Somehow, on Jet I always prefer the vegetarian option – which is usually more innovative in comparison to the “chicken tikka masala” variant in the non-vegetarian menu. This time I really relished the ‘Lauki ka Kofta’ with real home-style Arhar ki Dal. The desserts are a treat – tho’ I usually pass the Rabdi or the Firni for the irresistible Haagen Dazs Belgian Chocolate Ice-cream.

Moving on to another 'in-flight' experience - tho' not of the culinary kind, on this trip – I came across a lady in a business suit moving around the cabin, who distinctly looked like a staff in mufti. Upon enquiring, I learnt that she was an ‘in-flight auditor checking on the quality of service. A short conversation later, she told me that recently the airline had a high turnover of staff – and they found such on-the-job training really useful for the new recruits. She taught me another new term “gender matrix” , that is apparently skewed a wee bit in favour of the male crews on international sectors and which they were trying to correct by inducting more women on board.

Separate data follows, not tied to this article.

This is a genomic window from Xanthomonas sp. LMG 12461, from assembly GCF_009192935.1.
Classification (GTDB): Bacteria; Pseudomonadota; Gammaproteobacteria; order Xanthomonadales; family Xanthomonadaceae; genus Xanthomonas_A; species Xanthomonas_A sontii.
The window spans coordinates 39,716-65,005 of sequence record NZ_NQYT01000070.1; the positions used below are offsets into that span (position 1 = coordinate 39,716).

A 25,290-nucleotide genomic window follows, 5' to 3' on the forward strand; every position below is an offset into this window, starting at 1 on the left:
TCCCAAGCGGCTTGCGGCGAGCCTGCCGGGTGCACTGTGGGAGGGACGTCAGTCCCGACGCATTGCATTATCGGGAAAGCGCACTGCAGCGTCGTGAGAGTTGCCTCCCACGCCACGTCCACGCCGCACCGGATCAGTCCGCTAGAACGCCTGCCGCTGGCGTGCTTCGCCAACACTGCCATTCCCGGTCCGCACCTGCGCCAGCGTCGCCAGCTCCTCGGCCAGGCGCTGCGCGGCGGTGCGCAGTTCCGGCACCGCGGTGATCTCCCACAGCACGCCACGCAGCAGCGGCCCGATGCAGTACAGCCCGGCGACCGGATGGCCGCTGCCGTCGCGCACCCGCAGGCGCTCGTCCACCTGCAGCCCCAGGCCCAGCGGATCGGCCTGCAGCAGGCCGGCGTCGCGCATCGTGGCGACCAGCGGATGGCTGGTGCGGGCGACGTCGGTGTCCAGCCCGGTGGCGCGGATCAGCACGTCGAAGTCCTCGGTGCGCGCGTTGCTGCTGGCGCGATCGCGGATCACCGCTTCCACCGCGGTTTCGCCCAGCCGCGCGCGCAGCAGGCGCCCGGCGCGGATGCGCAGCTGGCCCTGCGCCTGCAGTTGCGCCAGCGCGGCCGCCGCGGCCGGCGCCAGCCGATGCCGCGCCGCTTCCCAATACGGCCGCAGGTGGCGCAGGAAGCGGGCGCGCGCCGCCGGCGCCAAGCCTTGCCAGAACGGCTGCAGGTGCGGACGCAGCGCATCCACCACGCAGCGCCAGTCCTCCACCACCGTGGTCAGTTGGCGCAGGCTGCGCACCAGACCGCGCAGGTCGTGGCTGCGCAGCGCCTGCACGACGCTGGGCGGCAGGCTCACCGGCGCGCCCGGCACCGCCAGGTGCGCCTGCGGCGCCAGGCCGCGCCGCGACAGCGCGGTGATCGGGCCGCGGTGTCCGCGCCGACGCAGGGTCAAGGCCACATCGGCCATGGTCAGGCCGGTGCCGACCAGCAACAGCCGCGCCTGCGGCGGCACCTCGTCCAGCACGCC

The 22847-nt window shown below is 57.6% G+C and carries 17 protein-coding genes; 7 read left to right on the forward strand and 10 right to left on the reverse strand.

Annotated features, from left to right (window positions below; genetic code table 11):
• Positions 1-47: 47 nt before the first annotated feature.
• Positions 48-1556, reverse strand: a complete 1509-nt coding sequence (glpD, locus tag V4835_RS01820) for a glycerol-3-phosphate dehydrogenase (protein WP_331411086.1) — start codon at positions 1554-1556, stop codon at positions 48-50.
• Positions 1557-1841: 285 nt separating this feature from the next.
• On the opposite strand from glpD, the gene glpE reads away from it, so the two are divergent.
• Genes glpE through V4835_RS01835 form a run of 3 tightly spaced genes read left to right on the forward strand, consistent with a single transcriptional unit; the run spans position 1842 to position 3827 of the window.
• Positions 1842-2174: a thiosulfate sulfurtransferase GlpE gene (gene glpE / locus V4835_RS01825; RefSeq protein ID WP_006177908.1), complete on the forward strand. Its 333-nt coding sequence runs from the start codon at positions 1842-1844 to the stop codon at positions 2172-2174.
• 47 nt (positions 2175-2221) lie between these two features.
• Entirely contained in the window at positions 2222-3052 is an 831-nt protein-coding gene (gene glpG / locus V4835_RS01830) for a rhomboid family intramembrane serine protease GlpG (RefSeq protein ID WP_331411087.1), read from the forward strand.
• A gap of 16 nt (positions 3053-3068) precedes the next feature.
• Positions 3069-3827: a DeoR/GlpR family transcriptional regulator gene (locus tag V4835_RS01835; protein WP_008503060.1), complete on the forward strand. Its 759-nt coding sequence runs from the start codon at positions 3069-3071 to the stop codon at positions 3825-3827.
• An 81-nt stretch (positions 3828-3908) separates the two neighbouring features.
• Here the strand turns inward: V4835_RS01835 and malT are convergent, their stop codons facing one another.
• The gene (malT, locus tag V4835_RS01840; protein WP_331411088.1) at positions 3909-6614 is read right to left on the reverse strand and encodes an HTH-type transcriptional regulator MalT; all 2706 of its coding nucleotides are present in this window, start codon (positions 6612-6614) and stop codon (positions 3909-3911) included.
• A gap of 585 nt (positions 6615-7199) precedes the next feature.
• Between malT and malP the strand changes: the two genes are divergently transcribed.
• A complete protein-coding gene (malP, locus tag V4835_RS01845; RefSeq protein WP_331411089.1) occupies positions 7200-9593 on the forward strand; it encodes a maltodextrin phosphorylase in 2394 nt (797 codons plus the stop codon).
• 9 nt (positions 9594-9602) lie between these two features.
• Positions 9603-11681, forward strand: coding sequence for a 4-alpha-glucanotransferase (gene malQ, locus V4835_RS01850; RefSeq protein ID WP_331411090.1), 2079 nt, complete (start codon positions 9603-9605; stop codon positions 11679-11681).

It is for these continuous innvovations and attention to details of customer service, Jet gets my vote for sheer professionalism – on ground or high in the skies.

Friday, March 20, 2009

Masti ka Pathshala

We were late parents. So – the kids of many dear friends and contemporaries are either well into college enjoying their share of young adult-hood or preparing frenetically for their school leaving examinations. And, the slightly older ones are getting ready for their nuptials – while our darling daughter is just about beginning to discover the joys and tribulations of her early teens – tucked away in the pristine preserves of the Sahyadri hills .